Great adventures in Alaskalatest issue of AWAYN magazine
Jasper Guy Denali National Park and Preserve
Denali National Park and Preserve encompasses 6 million acres of Alaska’s interior wilderness. Its centerpiece is 20,310-ft.-high Denali (fka Mount McKinley), North America’s tallest peak. With terrain of tundra, spruce forest and glaciers, the park is home to wildlife including grizzly bears, wolves, moose, caribou and Dall sheep. Popular activities in summer include biking, backpacking, hiking and mountaineering.
In the summer, most visitors come to Denali, which runs every year from May 20 to the second weekend after Labor Day (so, mid-September). Summer is the only time of year in which the park's buses operate.
However, a spring or fall visit may be rewarding, although there are limited services and activities. Mountains are often snow-capped and dramatic, emphasizing the beautiful and strong wilderness of Denali. Wildlife is either shaking off winter's deep-freeze or cramming in October's last bit of life before the return of winter.
We aim to keep the alerts on our website up-to-date about the park's road conditions; but bear in mind that driving from Anchorage to Denali takes nearly five hours, during which time the weather may turn icy or snowy. Even if the road is closed when you arrive, the park's front-country offers many opportunities to recreate.
The Denali Chamber of Commerce provides information about accommodation in nearby communities throughout the year. Outside the summer season, there is no public transport in the Denali area, so most visitors rent a vehicle in the spring & fall before traveling to the park. During the spring and fall, there are no bus services within the park and no ranger-driven activities.
Sled Dog Adventures is just amazing! Highly recommend booking here for dog sledding. Called Kathy early in the morning and asked if anything was available for sledding later on that day and she said there was! $95 for 1 hr. She gave me the location of where to meet and also recommended taxi driver named Steve who took us there.
Was riding with someone else so I was standing up at first during the trip but then we switched and I was able to lay in the sled. Amazing ride & views. Very very well trained dogs! Listened and obeyed every command instantly. Very glad we went with this company for our dog sledding, highly recommend and plan on using the next time I visit!
In case you aren't dressed well, they let you borrow gear to put so you can stay warm!
My Packing List:
It's cold so use a very warm coat. I have used Tommy Hilfiger Men's Ultra Loft Insulated Arctic Cloth.It's a very good jacket for winter. Provides protection from cold W/O being too heavy. The jacket fits as expected. So far no issues with it. The product is as described. I'm only 5'3" and the jacket is just the right size. Highly recommended.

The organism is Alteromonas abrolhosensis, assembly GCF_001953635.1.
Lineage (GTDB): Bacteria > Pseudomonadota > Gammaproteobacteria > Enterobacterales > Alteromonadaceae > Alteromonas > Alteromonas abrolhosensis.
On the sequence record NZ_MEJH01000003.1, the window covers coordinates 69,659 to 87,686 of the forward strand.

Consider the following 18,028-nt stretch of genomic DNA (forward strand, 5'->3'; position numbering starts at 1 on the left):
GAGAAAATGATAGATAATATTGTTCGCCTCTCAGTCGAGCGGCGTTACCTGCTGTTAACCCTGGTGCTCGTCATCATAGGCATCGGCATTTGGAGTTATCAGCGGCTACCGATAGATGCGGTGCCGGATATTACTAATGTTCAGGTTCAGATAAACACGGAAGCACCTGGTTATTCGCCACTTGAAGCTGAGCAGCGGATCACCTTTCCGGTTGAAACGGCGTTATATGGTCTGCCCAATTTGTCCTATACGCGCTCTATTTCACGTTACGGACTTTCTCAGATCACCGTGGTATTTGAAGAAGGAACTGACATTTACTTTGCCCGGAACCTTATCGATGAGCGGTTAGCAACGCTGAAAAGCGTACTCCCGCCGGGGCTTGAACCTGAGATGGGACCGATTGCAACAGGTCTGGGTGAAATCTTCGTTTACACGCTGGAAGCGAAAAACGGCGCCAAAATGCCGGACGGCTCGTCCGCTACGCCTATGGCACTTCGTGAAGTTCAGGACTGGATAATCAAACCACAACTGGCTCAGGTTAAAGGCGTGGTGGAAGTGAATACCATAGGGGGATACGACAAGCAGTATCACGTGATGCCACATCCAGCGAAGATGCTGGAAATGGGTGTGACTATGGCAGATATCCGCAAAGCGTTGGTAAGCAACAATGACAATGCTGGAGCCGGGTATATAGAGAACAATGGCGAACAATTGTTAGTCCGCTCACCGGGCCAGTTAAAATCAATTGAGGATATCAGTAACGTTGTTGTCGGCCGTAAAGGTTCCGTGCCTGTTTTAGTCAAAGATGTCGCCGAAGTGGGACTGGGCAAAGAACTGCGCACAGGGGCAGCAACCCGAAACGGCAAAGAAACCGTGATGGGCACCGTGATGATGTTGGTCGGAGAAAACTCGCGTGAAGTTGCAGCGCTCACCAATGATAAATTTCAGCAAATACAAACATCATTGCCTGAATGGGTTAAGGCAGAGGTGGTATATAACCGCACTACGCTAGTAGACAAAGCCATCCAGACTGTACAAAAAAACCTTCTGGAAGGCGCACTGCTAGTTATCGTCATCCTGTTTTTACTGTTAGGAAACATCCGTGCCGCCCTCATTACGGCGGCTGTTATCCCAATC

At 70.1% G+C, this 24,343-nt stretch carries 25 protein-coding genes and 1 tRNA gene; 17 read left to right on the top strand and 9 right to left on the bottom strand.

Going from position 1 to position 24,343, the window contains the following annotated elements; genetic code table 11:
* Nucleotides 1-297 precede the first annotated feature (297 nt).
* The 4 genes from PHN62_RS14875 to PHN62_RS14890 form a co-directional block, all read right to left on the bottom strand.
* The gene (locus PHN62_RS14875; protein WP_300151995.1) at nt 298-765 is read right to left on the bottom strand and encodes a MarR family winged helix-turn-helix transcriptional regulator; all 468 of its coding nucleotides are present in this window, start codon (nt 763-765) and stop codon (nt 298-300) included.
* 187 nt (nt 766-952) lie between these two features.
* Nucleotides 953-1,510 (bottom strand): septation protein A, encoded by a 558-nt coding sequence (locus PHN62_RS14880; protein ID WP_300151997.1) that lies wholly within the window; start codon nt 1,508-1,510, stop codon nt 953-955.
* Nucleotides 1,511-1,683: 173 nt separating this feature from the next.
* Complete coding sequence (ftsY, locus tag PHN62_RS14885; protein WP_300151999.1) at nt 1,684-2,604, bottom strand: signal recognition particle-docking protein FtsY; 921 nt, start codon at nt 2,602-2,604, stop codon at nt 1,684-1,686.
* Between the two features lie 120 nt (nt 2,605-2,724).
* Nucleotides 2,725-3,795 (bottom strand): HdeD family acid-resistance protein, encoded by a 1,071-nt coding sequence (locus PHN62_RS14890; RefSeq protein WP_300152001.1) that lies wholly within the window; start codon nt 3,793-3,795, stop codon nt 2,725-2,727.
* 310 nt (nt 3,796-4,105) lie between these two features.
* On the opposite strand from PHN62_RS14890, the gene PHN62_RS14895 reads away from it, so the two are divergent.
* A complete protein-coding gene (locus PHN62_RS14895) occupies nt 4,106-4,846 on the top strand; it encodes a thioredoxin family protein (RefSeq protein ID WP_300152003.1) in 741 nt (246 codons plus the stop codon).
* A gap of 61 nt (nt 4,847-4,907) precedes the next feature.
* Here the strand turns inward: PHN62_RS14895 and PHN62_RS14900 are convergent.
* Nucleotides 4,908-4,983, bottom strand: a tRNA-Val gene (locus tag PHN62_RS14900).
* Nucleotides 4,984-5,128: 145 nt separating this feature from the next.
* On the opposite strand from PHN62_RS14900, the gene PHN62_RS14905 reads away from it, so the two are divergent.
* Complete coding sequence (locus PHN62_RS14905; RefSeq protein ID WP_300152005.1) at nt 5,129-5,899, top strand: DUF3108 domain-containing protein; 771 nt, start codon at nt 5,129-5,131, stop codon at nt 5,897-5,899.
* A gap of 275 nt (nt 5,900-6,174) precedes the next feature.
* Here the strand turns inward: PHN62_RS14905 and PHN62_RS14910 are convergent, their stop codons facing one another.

My boots are Crocs AllCast.The boots are great, but the left one has a couple issues that I'm worried will lessen the integrity of the boot over time. I can see a space where there is glue instead of an over-lap of leather, and there are some loose stitches at the top where the soft fabric is.. both these issues are noticeably more in tact on the right boot :-( I'm thinking about exchanging, but bummed about needing to go through that process.
I have also my MSR Talus TR3 Trekking Pole. just used my new MSR Talus TR# trekking poles for the first time today on an 11 mile hike through rocky terrain in Pennsylvania and they handled the terrain extremely well. These are simply solid as a rock and built for a lifetime. The workmanship and tolerances used to make these is top notch. I have held many different brands of trekking poles in my hands throughout the years and throughout the country and I prefer these hands down to anything else. They telescope easily enough with MSR's trigger system they use. The tips are tough as nails, even on PA's terrain like the Appalachian Trail. I have an ultra lite backpacking tent and I use these as the 2 main support poles. I swear my tent could withstand a tornado with these. The grips are very comfortable even though they are not cork like some prefer. There are shiny logos and bells and whistles throughout. A few people have already commented on them in a positive light. I will definitely buy these again for my fiance. Buy the best!
At only 21-years old Scott Crady is already making waves with his breathtaking photography. The self-taught photographer seeks adventures in wild, and beautiful landscapes where he snaps one incredible photo after another. Scotts photos spark an undeniable desire to travel, and explore. Awayn’s had the pleasure of catching up with Scott to talk about his work.
Scott, What first drew you to action photography and what keeps you there?
I started shooting photography as a way to make myself happy. It was during a transitional period in high school and I needed something I could do on my own that would let me focus my energy on something productive. I would shoot anything and everything I could, sometimes I would go on little solo day hikes to places I’d never been before. Something about going to a place completely new to me and figuring out how to capture it really drew me in. I first started shooting action photography when I went to Northern Michigan University in Marquette, Michigan. I fell into an amazing group of talented highly adventurous friends so it was only a matter of time before I started incorporating people into wild landscapes. From there it was networking that led me to even wilder locations and professional athletes.
As a professional photographer how do you find your subjects?